The Grand Canyon is one of the most famous natural attractions of the United States and is considered to be one of the Wonders of the Natural World. Three states border the Grand Canyon: Arizona, Utah and Nevada.
The Colorado River carves the Grand Canyon out of the Colorado Plateau. While the river passes through several states, the Grand Canyon section is limited to sections of the river in Utah and Arizona to the Nevada border.
The Grand Canyon is 277 miles long and between 4 and 18 miles wide. While it varies greatly in depth, it is over 6000 feet deep in places.
While Arizona is known as the "Grand Canyon State," it is not the only state with a claim on the Grand Canyon. Grand Canyon National Park is contained within the state of Arizona, while the attached Glen National Recreation Area is in Utah and the Lake Mead National Recreation Area borders the Grand Canyon in Nevada.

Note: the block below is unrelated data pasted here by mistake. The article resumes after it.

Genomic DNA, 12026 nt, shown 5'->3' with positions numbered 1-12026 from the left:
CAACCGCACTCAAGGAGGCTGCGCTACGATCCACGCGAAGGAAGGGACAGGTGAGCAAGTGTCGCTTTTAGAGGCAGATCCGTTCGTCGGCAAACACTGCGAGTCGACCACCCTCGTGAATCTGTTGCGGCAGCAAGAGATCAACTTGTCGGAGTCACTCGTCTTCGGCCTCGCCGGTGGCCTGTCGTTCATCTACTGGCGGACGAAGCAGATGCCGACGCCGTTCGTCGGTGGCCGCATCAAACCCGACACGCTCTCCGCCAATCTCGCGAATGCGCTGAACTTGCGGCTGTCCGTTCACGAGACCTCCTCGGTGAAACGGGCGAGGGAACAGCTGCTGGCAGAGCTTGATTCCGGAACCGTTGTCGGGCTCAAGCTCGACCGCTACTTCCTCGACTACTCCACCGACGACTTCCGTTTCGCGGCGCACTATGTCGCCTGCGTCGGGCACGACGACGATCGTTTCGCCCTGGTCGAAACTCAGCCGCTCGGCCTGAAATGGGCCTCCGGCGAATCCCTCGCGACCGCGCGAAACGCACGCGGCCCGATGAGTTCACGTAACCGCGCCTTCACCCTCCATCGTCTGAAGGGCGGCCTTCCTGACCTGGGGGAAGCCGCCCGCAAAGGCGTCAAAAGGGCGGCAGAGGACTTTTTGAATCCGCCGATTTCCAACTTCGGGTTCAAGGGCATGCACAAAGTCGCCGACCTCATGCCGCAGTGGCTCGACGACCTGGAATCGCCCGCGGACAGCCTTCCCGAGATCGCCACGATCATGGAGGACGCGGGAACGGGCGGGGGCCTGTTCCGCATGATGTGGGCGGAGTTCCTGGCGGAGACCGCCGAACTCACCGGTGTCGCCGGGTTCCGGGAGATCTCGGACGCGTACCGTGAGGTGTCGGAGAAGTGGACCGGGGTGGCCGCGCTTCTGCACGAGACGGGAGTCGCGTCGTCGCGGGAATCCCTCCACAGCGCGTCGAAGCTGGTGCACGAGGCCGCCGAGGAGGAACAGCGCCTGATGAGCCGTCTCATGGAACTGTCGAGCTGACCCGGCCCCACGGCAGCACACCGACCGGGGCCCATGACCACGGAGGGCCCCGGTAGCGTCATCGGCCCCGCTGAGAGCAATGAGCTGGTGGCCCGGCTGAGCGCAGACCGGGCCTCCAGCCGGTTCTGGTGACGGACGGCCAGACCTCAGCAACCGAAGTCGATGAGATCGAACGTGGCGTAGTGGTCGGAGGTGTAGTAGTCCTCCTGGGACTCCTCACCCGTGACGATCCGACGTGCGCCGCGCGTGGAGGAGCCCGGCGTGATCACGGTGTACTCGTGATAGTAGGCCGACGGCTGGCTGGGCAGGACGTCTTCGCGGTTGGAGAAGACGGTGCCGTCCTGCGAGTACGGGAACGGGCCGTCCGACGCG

Native peoples have lived in the area of the Grand Canyon for centuries. Spanish explorers first saw the Canyon in 1540, but there was no extensive European or American exploration until the mid-nineteenth century. President Roosevelt designated the area as a national park in 1906.
Most of the visitor interest in the Grand Canyon focuses on Arizona, where views of the Canyon are most readily-accessible. You can, however, gain access to other sections from Utah and Nevada.